Companies looking to create resiliency in their supply chains are implementing new sourcing strategies, regionalizing supply networks, digitizing supply chains, and more. Before the next disruption strikes, there are steps and investments you can make to protect your bottom line and become more agile and responsive. Start by prioritizing these key areas:

Invest in technology and digital capabilities

Technology that provides centralized supply chain visibility, automation, and predictive analytics on a global scale is a key capability to achieving resiliency. Companies that have these capabilities may still get disrupted, but their ability to see and react to changes faster lessens the impact and leads to faster recoveries.

To improve resiliency and agility, shippers should specifically look for tools that provide the following:

  1. Real-time visibility
    • See your supply chain globally visualized, including all inventory at rest or in motion, across all modes and regions.
    • Proactively track, monitor, and react to disruptions before they occur through integrations from external data sources like weather, traffic, and current events.
  2. Artificial general intelligence, predictive analytics, and machine learning
    • Turn data from various sources into business intelligence that reveals actionable insights, improves decision-making, and automates tasks.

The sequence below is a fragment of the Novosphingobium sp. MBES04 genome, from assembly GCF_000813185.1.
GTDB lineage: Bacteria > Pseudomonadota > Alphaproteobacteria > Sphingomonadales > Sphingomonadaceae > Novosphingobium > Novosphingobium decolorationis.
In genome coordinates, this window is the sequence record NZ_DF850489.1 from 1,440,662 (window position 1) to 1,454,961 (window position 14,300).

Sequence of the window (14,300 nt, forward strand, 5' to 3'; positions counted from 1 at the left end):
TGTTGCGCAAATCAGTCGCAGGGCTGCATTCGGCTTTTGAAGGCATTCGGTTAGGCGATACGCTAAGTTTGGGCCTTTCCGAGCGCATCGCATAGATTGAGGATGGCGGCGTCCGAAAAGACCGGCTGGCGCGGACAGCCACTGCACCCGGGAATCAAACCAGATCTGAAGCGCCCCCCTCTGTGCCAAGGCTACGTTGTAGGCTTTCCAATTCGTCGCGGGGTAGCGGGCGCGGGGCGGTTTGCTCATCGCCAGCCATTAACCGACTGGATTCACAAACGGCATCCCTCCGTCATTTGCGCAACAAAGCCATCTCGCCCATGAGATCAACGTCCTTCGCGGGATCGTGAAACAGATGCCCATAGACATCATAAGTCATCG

• Spot shipments that are trending toward committed delivery dates and recognize which ones are at risk for late delivery.
  3. Risk analysis
    • Connect historical disaster effects with supply chain data to identify and analyze risk metrics for site locations, routes, suppliers, and loads.
    • Reduce over reliance on carriers and ports with the highest risk profiles to minimize service level disruptions.
  4. Control Tower® connectivity
    • Streamline communication and connectivity across logistics providers, and improve performance through Control Tower networks, connected by a single technology platform.
  5. Internet of Things (IoT) integrations
    • Take monitoring and tracking to the next level with IoT devices that can measure and monitor elements in your shipments like shock, light, and temperature.
    • Monitor and be alerted to potential spoilage, damages, or tampering, with the goal of mitigating and recovering from the issue immediately.

Update your risk management plans

An effective risk management plan should include:

Supplier awareness: Identify the relative strength of your core suppliers. Keep your senior management aware of potential risks, since these vulnerabilities can have an impact on decisions regarding where to source, manufacture, and market products. Most supply chain disruptions occur upstream so it’s important to gain visibility to your suppliers’ suppliers and where components are coming from. Mapping your suppliers and their key suppliers is a powerful activity to bottlenecks and points of failure risks.